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Budget 2017: first-time buyer stamp duty break 'misses the point'

James Connington
Roshini and Nicholas Agyemang are on the verge of buying their first home together in south London - David Rose

Chancellor Philip Hammond has abolished Stamp Duty for first-time buyers on purchases of up to £300,000, and on the first £300,000 of purchases up to £500,000. Click here for a detailed report. This story was originally published on November 21. 

Embattled Chancellor Philip Hammond has indicated that he will use tomorrow's Budget to address Britain's housing crisis, and a stamp duty exemption – only for those buying their first home – is expected to be a headline policy.

But mortgage lenders and housing analysts have said the initiative would do little to help those struggling to buy. Nor, they say, would it address the core problem in the housing market, which is the difficulty faced by existing owners in both moving up the ladder and downsizing.

This has led to a slump in housing transactions of approximately 35pc since the financial crisis. Support is growing for a far more radical overhaul of the stamp duty regime, as called for by this newspaper, as a way of stimulating further housing supply, labour mobility and freeing up existing stock for older home-owners keen to downsize.

The current stamp duty regime has resulted in 146,000 fewer housing transactions during the past five years, according to a report published last week by lender Santander and think tank the Centre for Economics and Business Research.

Christian Jaccarini, an economist at the CEBR, said the inability of existing owners to take a " second step" up the ladder – thanks largely to hefty duties – "constrains the supply of homes appropriate for first-time buyers".

He added: "Clearly, building more houses in the first-time buyers' price range is key, but an efficient form of taxation is important for ensuring that we make the most of the existing property stock."

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He called for a "thorough review" of stamp duty in tomorrow's Budget, as "there are other ways of earning this tax revenue without incurring these negative consequences".

Limited benefit for first-time buyers

Besides London, where the average first-time buyer spends £422,000, the savings would be small relative to the other hurdles associated with buying a first property.

The average first-time buyer price across the country is £200,000.

Outside of the South and eastern England, the savings involved in scrapping duty for first-time buyers would be less than £1,000.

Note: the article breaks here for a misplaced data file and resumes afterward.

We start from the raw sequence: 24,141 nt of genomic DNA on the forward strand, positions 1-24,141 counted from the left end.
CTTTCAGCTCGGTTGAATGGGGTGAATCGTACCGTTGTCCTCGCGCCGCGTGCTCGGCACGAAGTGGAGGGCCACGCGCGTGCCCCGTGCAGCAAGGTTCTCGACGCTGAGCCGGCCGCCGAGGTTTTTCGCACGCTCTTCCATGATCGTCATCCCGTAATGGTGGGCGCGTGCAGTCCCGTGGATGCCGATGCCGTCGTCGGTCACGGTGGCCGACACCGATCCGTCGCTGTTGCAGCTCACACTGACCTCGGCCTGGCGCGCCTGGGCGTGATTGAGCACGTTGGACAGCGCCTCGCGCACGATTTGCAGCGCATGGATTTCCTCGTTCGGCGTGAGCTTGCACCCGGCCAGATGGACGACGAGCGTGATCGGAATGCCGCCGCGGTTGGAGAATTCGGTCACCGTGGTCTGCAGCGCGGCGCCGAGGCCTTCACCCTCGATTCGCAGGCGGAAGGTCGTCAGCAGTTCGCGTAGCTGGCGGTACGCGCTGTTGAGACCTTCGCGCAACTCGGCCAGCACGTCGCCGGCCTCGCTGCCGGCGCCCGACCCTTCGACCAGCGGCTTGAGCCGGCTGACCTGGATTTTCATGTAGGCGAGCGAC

In all regions, large deposit requirements caused by soaring house prices and the income required to obtain a large mortgage remain the biggest problems.

Lucy Brennan, a partner at accountancy firm Saffery Champness, said: "Once first-time buyers have saved for a deposit, stamp duty might not actually be a significant cost for them at all. In London, although the stamp duty saving seems large at an average of £11,000, compared with the cost of a deposit it's not a huge saving."

Once first-time buyers have saved for a deposit, stamp duty might not actually be a significant cost for them at all

Roshini and Nicholas Agyemang, pictured above, aged 30 and 27, respectively, are currently buying their first home in south London, for £405,000. They have a 2.04pc five-year fixed deal with Nationwide requiring a 20pc deposit. Under the current rules, their total stamp duty bill would be £10,250, compared with more than £80,000 for the deposit.

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For them, while not paying stamp duty would be a positive in the short term, the deposit was their primary problem.

"Not having to pay that money would be great – we'd be able to furnish the house. At the moment, I think we'll just be able to get a bed," said Mrs Agyemang, who works as a laboratory quality control analyst

"But we didn't think about stamp duty to start with. It came later on, when we looked at mortgage payment amounts and other details."

The real problem is in the wider market

While the Chancellor is tipped to focus on stamp duty relief at the first-time buyer end of the market in tomorrow's speech, statistics suggest the real problem is higher up the ladder.

In fact, thanks to other first-time buyer initiatives such as Help to Buy, most analysts say the lower rungs of the housing market are healthier than those higher up.

Between 2011 and 2016, the number of first-time buyer transactions increased by 75pc, according to data from mortgage trade body the Council of Mortgage Lenders. By comparison, during the same period, the number of home mover transactions increased by just 14pc.

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A wider reduction in stamp duties would increase transactions across the entire property market and have a knock-on benefit for first-time buyers, explained Ms Brennan.

"For a first-time buyer to get a house, you need the people in that house to sell, and the people above them to sell, and so on. Then there are pensioners downsizing, who also face stamp duty," she said.

"For these people already on the market, who are relying on using the equity in their property to move home and who haven't been saving a deposit for years, large stamp duty bills are a very real hurdle."

Daniel Hegarty, chief executive of online mortgage broker Habito, said: "The biggest challenge for first-time buyers in the UK is still saving for the deposit, and the combined impacts of high inflation, high rental prices and the Bank Rate hike, will make it harder still.

"Would-be home-owners will be grateful for a relief from stamp duty, but it is unlikely to make the dream of home-ownership vastly more achievable for young people."

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